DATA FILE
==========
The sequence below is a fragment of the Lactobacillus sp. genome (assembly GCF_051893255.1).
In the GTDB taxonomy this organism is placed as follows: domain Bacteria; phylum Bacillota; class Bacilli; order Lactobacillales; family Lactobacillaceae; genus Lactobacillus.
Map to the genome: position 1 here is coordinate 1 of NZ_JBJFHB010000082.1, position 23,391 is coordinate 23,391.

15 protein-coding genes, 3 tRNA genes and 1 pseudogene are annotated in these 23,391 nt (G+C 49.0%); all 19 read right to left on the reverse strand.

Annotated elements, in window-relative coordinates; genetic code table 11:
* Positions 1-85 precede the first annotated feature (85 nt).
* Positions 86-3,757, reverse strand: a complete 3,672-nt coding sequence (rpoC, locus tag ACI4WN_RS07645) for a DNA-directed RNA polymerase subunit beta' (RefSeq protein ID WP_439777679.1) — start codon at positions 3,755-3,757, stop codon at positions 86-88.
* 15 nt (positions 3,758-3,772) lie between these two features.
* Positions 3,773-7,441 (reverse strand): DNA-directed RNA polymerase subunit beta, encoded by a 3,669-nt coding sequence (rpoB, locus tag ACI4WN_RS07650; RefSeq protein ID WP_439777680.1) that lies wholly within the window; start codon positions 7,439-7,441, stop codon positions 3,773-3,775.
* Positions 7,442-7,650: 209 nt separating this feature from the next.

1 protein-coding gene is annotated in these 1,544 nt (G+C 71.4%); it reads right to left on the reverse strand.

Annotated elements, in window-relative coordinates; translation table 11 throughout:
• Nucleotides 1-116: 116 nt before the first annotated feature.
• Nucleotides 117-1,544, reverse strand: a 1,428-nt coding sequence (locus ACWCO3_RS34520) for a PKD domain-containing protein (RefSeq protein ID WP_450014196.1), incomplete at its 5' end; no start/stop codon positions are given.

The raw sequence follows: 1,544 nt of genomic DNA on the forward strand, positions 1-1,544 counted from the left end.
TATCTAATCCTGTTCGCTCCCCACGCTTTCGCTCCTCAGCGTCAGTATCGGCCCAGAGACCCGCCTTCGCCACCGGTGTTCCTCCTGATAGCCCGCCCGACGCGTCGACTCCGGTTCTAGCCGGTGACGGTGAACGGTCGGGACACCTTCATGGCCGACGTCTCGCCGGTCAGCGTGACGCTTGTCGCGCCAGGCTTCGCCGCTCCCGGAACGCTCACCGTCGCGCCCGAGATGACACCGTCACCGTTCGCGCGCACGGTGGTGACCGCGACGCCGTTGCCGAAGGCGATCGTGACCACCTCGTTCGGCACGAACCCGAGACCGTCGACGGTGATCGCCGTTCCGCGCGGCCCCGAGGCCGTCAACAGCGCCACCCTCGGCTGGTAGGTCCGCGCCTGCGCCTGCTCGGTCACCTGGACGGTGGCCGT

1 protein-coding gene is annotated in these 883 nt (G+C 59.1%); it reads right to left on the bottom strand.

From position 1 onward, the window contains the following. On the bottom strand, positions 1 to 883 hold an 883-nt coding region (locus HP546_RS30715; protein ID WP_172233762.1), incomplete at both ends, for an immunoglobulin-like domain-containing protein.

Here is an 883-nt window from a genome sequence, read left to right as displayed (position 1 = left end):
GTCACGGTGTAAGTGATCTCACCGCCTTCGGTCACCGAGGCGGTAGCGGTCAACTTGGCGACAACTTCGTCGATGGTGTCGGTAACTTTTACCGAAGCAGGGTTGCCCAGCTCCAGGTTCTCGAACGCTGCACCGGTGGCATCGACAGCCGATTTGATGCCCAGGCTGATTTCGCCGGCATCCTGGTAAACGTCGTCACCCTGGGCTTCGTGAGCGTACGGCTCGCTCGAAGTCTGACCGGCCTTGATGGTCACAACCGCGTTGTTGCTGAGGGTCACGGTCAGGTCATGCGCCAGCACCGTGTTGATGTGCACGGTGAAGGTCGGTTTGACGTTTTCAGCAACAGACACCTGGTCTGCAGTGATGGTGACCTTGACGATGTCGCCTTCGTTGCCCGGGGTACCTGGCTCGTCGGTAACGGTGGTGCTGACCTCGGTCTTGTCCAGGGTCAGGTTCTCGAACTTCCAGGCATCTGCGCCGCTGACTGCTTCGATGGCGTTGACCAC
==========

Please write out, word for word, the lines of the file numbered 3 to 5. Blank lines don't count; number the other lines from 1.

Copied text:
Map to the genome: position 1 here is coordinate 1 of NZ_JBJFHB010000082.1, position 23,391 is coordinate 23,391.

15 protein-coding genes, 3 tRNA genes and 1 pseudogene are annotated in these 23,391 nt (G+C 49.0%); all 19 read right to left on the reverse strand.

Annotated elements, in window-relative coordinates; genetic code table 11: